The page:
The Continuing Shutdown of Movie Theaters
PUBLISHED: Wednesday, January 6, 2021

The Continuing Shutdown of Movie Theaters

2020 has been a strange time to be a movie lover and, so far, 2021 promises to be even stranger. Many states have health orders in place that either limit attendance at theaters or shutter them entirely, while Cineworld—owner of Regal Cinemas in the US and Cineworld theaters in the UK—has voluntarily closed its facilities for the foreseeable future. Several of this year’s biggest releases have been tentatively delayed into 2021. Others have been released to premium video-on-demand or streaming services as movie studios attempt to recoup some of the massive losses they’ve incurred due to novel coronavirus. In one of the most notable of those arrangements, Warner Bros. announced that it would release its entire slate of 2021 films on parent company AT&T’s HBO Max service. This completely eschews the traditional exclusivity window enjoyed by movie theaters, setting the stage for a potentially ugly public showdown between theater owners, filmmakers, and a corporate juggernaut.

Home theater owners, though, are uniquely positioned to make the most of this moment in history. Starting on Christmas Day 2020 with the release of Wonder Woman 1984, home theaters can (at least partially) join commercial movie houses in the elite echelon of first-run cinemas for the less-than-princely sum of $14.99 per month. Highly anticipated films like Denis Villeneuve’s adaption of Frank Herbert’s Dune can potentially bow on more home theater screens than the box office, at least in the US. Cinephiles have never been on such equal footing with theater owners, and it’s difficult to imagine people willingly surrendering that empowerment and freedom of choice once they’ve had a prolonged taste of it.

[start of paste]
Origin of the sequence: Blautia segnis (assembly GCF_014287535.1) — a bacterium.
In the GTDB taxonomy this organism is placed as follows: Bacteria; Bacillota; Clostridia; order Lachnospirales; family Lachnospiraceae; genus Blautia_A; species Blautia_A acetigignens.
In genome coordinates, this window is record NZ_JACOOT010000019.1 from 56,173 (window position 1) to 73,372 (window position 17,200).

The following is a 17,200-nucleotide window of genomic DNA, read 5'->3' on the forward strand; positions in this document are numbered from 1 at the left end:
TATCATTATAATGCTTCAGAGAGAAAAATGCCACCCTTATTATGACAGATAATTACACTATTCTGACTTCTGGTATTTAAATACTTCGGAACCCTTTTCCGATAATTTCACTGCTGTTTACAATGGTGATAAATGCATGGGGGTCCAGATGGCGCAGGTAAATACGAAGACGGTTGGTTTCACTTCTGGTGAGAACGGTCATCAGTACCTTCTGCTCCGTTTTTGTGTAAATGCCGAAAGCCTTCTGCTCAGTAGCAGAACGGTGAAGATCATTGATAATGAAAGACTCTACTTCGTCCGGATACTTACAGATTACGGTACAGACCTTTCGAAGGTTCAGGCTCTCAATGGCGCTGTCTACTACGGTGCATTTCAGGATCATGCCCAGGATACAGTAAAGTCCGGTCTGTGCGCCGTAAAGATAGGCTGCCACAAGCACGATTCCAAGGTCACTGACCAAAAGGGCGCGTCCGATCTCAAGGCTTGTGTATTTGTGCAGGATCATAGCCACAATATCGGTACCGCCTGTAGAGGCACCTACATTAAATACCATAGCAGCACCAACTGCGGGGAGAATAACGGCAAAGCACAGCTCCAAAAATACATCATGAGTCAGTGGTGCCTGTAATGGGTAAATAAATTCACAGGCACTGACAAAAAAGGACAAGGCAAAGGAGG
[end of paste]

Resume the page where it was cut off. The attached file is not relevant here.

Home theater owners who have invested in concession equipment have also, in many instances, cornered the market on movie theater snacks. With so many commercial cinemas closed (voluntarily or otherwise), home theaters are the only place to find “the” popcorn, cotton candy, and case-warmed hotdogs that complete the movie-watching experience—or that just satisfy a craving for a little bit of junk food. Sure, store-bought Orville Redenbacher and Hebrew National products scratch some of that itch—but there’s nothing like the real thing.

In truth, home theater operators are some of the only people “thriving” in the current state of the film industry. We all hope to bask in the air-conditioned glory of our favorite commercial cinema sooner rather than later, of course. But knowing that some folks—home theater owners—are enjoying an unprecedented silver lining helps ease the loss of moviegoing and the social habits it promotes. We can still join with other fans virtually to talk about new movies, even if we watch them at home instead of on a “real” screen surrounded by the people who love the things that we love. This year, we take our victories where we get them.